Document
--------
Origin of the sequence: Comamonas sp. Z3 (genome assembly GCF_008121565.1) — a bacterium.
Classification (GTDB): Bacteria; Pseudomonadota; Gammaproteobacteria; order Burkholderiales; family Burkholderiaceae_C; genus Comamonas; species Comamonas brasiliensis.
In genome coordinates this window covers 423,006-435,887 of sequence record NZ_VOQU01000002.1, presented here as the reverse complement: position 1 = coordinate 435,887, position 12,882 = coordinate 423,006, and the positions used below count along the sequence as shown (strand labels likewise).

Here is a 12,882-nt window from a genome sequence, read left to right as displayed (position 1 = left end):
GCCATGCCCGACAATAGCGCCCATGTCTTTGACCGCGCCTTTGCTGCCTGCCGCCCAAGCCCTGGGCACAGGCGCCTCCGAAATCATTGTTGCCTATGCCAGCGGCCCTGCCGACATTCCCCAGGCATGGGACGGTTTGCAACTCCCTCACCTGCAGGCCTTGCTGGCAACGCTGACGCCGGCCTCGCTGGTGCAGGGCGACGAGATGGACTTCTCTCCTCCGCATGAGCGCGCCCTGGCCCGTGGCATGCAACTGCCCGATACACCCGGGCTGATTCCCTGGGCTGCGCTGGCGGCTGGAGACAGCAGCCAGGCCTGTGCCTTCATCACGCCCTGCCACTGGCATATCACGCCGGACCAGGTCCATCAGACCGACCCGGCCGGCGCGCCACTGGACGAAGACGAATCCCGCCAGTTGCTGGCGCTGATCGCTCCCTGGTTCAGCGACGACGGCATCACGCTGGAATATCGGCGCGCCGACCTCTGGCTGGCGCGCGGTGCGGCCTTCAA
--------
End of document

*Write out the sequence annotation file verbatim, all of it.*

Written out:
Origin of the sequence: Comamonas sp. Z3 (genome assembly GCF_008121565.1) — a bacterium.
Classification (GTDB): Bacteria; Pseudomonadota; Gammaproteobacteria; order Burkholderiales; family Burkholderiaceae_C; genus Comamonas; species Comamonas brasiliensis.
In genome coordinates this window covers 423,006-435,887 of sequence record NZ_VOQU01000002.1, presented here as the reverse complement: position 1 = coordinate 435,887, position 12,882 = coordinate 423,006, and the positions used below count along the sequence as shown (strand labels likewise).

Here is a 12,882-nt window from a genome sequence, read left to right as displayed (position 1 = left end):
GCCATGCCCGACAATAGCGCCCATGTCTTTGACCGCGCCTTTGCTGCCTGCCGCCCAAGCCCTGGGCACAGGCGCCTCCGAAATCATTGTTGCCTATGCCAGCGGCCCTGCCGACATTCCCCAGGCATGGGACGGTTTGCAACTCCCTCACCTGCAGGCCTTGCTGGCAACGCTGACGCCGGCCTCGCTGGTGCAGGGCGACGAGATGGACTTCTCTCCTCCGCATGAGCGCGCCCTGGCCCGTGGCATGCAACTGCCCGATACACCCGGGCTGATTCCCTGGGCTGCGCTGGCGGCTGGAGACAGCAGCCAGGCCTGTGCCTTCATCACGCCCTGCCACTGGCATATCACGCCGGACCAGGTCCATCAGACCGACCCGGCCGGCGCGCCACTGGACGAAGACGAATCCCGCCAGTTGCTGGCGCTGATCGCTCCCTGGTTCAGCGACGACGGCATCACGCTGGAATATCGGCGCGCCGACCTCTGGCTGGCGCGCGGTGCGGCCTTCAA